I woke up this morning, as I do each morning, with two knives stabbing into me. 

One is in my neck, just above my right shoulder.  

The other, in my lower back, where my spine meets my hips on the right side. 

No matter how I sleep, in whatever position, I cannot avoid this pain. 

The eventual failure of my cervical spine will match the ongoing shattering of vertebrae up my Lumbar spine. 

The structure of my body is failing 

My mother’s spine failed her in life, leading to two surgeries.   

One in her neck, the other in her lower back. 

My pain, if you will, is a remnant that my mother left me of her existence. 

As I endure surgery after surgery, the hell of paralysis, and the ever present feeling of blades in my body, I remember fondly the mother who protected me until she had to leave. 

She left me in pain. 

For a period of several months, back in 2005, it was so debilitating that my existence consisted of a sack of flesh curled up in a fetal position crying in a bathtub. 

Shattered vertebrae cut off my Sciatic nerve, paralyzing me in my home. 

My inability to move my legs and the shear agony such existence caused, ledme to cry out to my wife and to my mother.   

My wife’s hand reaches out for mine. 

I feel the warmth of her body. 

My pain diminishes just a little bit. 

I am safe. 

Eleven years ago I underwent a Laminectomy and Spinal Fusion of L5-S1 in an effort to be able to walk again. Three years before that event I was in a mountain biking accident which shattered my spine, shifting my whole right side up. A birth defect I had never known existed, until the accident, Pars Defect, allowed my vertebrae to move and shift from the accident, leading to the eventual paralysis of my sciatic nerves. The surgeries were a success, and I was able to walk again. 

Boy do I walk! I love to walk. It's now one of my favorite things to do. I push myself walking at a brisk pace to cover the distance from Ballston to Tyson's Corner, Tyson's to Merrifield, and Tyson's to Fall's Church, and all back again. I walk to be healthy. I want to prove I can. I walk for the pain.  

I say for the pain because about a year ago the pain returned. It's now higher up my spine as the Fusion worked great. The problem is, the fusion worked so well the vertebrae of L4-L5 are shattering above the fused mass, and the disc between them has disappeared, forcing them to rub together, inflame, and shatter faster. 

I walk to the spine doctor to talk about my surgical options. 

I walk home to ice and contemplate another invasive operation. 

I walk to the fridge and pantry in search of some food to fill the shattering.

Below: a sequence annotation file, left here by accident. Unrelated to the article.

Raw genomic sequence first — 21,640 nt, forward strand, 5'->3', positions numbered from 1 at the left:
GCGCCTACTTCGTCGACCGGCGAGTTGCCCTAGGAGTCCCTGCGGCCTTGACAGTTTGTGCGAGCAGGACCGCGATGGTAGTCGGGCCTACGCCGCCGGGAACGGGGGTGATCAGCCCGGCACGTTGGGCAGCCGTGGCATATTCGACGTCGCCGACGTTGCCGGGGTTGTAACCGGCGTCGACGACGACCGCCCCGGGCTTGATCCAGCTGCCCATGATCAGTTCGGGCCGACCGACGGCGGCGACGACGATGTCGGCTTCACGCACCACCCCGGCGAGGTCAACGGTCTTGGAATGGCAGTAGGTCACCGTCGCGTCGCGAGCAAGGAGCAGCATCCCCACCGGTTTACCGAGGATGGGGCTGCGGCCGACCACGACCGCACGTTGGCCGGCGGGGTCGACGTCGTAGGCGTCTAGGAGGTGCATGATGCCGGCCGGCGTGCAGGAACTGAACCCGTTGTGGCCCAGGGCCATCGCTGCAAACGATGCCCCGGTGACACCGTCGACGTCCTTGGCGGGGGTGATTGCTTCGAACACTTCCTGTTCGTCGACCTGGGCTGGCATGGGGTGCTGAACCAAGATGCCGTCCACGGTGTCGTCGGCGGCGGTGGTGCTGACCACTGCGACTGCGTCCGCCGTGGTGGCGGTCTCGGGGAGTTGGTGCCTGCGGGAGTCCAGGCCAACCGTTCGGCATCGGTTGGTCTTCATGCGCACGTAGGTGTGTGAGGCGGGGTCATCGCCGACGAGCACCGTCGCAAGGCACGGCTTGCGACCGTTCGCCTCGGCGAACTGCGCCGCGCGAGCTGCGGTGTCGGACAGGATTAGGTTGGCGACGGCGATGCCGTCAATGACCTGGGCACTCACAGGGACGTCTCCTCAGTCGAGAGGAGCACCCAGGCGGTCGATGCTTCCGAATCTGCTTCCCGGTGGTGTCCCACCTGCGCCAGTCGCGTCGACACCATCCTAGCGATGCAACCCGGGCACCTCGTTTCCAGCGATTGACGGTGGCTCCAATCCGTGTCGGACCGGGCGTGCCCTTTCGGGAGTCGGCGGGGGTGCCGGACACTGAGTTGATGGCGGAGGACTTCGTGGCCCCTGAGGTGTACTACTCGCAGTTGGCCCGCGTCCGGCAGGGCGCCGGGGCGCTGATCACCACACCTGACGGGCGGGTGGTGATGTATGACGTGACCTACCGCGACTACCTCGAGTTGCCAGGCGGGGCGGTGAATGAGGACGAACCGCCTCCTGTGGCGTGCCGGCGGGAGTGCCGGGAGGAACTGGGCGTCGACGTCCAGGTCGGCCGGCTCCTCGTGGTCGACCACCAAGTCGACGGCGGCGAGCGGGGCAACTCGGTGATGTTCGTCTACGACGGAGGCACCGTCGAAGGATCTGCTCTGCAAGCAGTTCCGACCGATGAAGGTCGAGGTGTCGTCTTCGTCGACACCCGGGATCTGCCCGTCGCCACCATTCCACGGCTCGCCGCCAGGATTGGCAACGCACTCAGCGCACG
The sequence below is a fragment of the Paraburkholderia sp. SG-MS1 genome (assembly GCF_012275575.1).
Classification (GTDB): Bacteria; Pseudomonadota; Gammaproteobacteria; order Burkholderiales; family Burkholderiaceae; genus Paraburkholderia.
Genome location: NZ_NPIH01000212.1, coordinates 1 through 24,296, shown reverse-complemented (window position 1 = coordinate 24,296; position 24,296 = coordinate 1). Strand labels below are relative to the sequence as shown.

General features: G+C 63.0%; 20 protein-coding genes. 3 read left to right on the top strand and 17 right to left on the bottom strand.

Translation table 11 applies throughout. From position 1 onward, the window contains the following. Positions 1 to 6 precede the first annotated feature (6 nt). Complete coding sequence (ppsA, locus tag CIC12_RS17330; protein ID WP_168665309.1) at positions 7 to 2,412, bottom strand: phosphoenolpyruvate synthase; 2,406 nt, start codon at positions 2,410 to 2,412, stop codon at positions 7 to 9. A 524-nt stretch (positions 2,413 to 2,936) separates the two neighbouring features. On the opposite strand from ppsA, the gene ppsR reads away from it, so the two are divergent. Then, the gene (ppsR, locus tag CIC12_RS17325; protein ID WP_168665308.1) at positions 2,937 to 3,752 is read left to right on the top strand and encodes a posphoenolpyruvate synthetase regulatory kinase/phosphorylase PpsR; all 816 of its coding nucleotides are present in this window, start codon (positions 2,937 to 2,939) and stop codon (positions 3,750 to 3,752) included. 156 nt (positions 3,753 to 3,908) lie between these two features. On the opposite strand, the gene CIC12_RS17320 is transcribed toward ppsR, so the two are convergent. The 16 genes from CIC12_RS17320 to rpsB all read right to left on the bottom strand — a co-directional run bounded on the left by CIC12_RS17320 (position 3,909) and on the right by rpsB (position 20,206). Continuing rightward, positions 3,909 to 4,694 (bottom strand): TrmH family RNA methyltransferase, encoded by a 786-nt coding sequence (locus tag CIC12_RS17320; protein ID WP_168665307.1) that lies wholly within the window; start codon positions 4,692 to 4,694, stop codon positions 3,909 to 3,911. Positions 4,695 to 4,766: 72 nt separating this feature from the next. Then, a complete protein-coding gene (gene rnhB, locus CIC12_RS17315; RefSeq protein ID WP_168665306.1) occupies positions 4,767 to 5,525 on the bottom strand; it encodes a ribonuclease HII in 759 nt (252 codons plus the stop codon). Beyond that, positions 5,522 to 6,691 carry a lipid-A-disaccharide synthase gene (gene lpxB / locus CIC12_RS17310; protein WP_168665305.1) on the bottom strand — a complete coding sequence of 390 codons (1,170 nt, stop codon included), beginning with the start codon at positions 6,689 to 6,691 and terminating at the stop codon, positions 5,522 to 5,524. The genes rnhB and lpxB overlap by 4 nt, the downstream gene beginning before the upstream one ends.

How do I get COMFY with personal pain? How do I take what my mother gave me, mixed with my own accident, and make it ok? 

I breathe. I listen to and learn from Tara Brach's podcast, or meditate with her.  I get out into nature as much as possible. 

Through her learning, I reconnect with the earth by being out in it. I share my pain with the earth, with the world around me, with everything. If I let the pain escape my body then I do not need to manage it. If I let the pain flow out of me, into a much wider world, a greater universe, then I do not have to handle it alone.  

I cannot rid myself of the pain this way, but at least I can get it out of my head. 

As we prepare to August in France and Spain, this solution may not hold up against the challenges of travel. Therefore, I am accepting that I'll need a steroid shot in my spine to numb the pain to carry me through. I would not be doing this if we were not travelling. I simply don't want to be stuck abroad seeking out pain remedies I can get here before we go. 

In the longer term, I am talking with two surgeons about surgical options. We'll see what makes sense for me. Chances are, I'll likely have a new spine surgery in the Fall. 

This post has no quick and easy solution to rid yourself of pain. What I do offer is meditation, connection, and medical intervention. These three together help me experience, dilute, then hopefully eliminate the cause of the pain. This may work for me. Other paths will work for other problems. This is how I'm getting COMFY with an uncomfortable life component. The COMFY life sometimes requires an outside influence, as well as internal strength, at least for me it does. 

How do you experience pain? 

What ways have worked for you to live in discomfort?